Detroit, Ilitch Family Near Debt Settlement To Pave Way For New Downtown Arena
The city of Detroit is "on the verge of settling a long-standing debt it says is owed" by Red Wings Owner the Ilitch family so it "can move forward with a plan to build a new hockey arena near downtown," according to Guillen & Helms of the DETROIT FREE PRESS. City officials said that the Ilitches "could owe the bankrupt city" up to $80M in payments "tied to cable TV revenues, which were included in a 1980 amendment to the Red Wings' original lease of Joe Louis Arena before the Ilitches bought the team" in '82. City records show that it is "unknown whether the Ilitches ever have paid the city anything related to such revenues." It also is not clear "how much of an effort the city has made over the past 30 years to assess and collect any money." But now Detroit is "expected to offer a settlement" of about $6M "to resolve the cable TV issue and a variety of other unpaid bills" at the arena. Olympia Entertainment, which is owned by the Ilitch family, "has maintained through the years that the city is not entitled to any cable TV money." The company told the city in '07, "Olympia has neither sold any such rights nor has it received any money for the sale of such rights." Olympia's position has "made it difficult for the city to calculate how much it believes the company owes." The settlement of the debt, "including any outstanding payments for playing" in Joe Louis Arena, is "expected to be discussed" during a City Council public hearing tomorrow. Some cities "tried to extract such revenues in leases of publicly owned or financed arenas decades ago, but the practice fell out of favor because of deep disputes about what exactly the teams had to pay" (DETROIT FREE PRESS, 12/19).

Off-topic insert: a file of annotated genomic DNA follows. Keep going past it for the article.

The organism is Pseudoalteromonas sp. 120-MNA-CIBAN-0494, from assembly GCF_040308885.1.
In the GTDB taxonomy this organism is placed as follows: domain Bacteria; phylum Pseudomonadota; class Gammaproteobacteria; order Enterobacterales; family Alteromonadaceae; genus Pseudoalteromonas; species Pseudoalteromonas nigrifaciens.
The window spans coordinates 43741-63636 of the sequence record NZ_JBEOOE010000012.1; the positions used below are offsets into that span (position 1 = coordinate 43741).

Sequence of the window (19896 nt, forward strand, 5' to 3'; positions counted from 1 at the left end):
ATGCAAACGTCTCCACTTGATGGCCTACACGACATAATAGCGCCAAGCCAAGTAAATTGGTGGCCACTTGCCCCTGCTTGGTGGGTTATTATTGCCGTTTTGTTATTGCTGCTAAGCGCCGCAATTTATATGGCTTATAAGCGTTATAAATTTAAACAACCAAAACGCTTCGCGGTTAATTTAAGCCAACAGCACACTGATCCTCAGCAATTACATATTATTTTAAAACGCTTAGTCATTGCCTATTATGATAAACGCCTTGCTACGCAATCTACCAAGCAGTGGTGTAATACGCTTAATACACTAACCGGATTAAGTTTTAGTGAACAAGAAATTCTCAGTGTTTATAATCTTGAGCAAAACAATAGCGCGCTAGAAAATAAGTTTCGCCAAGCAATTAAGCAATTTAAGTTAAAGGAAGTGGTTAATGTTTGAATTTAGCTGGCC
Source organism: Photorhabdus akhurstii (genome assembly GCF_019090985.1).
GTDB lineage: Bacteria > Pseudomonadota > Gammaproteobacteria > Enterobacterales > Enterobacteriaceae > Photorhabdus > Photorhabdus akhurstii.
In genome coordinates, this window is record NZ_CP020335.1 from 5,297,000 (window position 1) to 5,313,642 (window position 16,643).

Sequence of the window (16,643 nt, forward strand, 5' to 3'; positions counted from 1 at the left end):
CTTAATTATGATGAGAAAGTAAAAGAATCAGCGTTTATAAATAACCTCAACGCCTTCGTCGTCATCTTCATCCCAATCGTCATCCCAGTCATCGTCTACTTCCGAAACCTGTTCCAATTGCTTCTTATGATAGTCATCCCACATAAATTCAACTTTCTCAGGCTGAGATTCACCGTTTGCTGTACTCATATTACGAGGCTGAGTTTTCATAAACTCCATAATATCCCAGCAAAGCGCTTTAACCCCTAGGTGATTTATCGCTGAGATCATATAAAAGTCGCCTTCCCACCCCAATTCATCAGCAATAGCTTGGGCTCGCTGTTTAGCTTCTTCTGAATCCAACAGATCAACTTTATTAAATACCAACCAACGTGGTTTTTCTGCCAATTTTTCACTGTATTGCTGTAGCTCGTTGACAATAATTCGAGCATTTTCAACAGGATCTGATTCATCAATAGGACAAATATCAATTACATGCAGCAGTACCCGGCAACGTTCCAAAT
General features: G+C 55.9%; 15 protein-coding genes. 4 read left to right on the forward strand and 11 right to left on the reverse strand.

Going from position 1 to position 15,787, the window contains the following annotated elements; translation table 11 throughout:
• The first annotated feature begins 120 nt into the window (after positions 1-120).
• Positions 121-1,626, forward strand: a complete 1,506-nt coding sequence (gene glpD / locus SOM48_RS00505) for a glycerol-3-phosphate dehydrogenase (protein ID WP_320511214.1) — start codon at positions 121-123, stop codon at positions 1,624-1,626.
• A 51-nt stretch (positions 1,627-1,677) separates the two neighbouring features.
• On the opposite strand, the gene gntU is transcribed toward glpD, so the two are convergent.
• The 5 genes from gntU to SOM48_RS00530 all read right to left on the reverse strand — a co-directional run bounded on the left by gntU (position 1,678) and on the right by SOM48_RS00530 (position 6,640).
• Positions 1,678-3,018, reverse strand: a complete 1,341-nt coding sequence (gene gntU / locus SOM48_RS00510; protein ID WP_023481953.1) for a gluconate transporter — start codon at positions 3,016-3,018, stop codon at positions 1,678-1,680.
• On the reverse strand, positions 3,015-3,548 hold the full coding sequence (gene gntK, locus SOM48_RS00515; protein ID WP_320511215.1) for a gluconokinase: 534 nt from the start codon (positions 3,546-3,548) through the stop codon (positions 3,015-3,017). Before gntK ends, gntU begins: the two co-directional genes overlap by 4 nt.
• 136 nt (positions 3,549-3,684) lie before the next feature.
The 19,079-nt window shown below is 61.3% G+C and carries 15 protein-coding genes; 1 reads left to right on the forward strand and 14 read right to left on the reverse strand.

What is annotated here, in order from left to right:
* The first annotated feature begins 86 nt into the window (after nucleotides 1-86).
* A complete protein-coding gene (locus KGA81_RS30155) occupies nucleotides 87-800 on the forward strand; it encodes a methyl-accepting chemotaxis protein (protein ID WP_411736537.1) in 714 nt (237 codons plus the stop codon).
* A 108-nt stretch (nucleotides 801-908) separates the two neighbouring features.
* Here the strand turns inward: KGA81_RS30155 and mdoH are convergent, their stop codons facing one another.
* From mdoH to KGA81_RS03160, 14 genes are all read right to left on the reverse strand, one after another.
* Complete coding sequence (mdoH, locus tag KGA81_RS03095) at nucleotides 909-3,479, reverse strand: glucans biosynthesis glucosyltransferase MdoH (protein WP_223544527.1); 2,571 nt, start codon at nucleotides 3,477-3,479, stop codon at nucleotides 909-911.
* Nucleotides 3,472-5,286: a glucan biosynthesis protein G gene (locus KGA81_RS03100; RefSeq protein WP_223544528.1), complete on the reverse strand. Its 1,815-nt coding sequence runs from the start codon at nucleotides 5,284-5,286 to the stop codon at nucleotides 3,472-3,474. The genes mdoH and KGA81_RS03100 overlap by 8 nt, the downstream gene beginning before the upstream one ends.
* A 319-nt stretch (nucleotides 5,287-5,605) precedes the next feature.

TAX SAVINGS: In Detroit, Christine Macdonald reports the Ilitch family of companies "saved nearly" $1.8M off yearly tax bills "by appealing city assessments" over the last three years. The Illitch companies "won appeals on assessments on 42 properties." Most were downtown parking lots, but others "included two parcels in the Motor City Casino complex and the vacant United Artists building" (DETROIT NEWS, 12/19).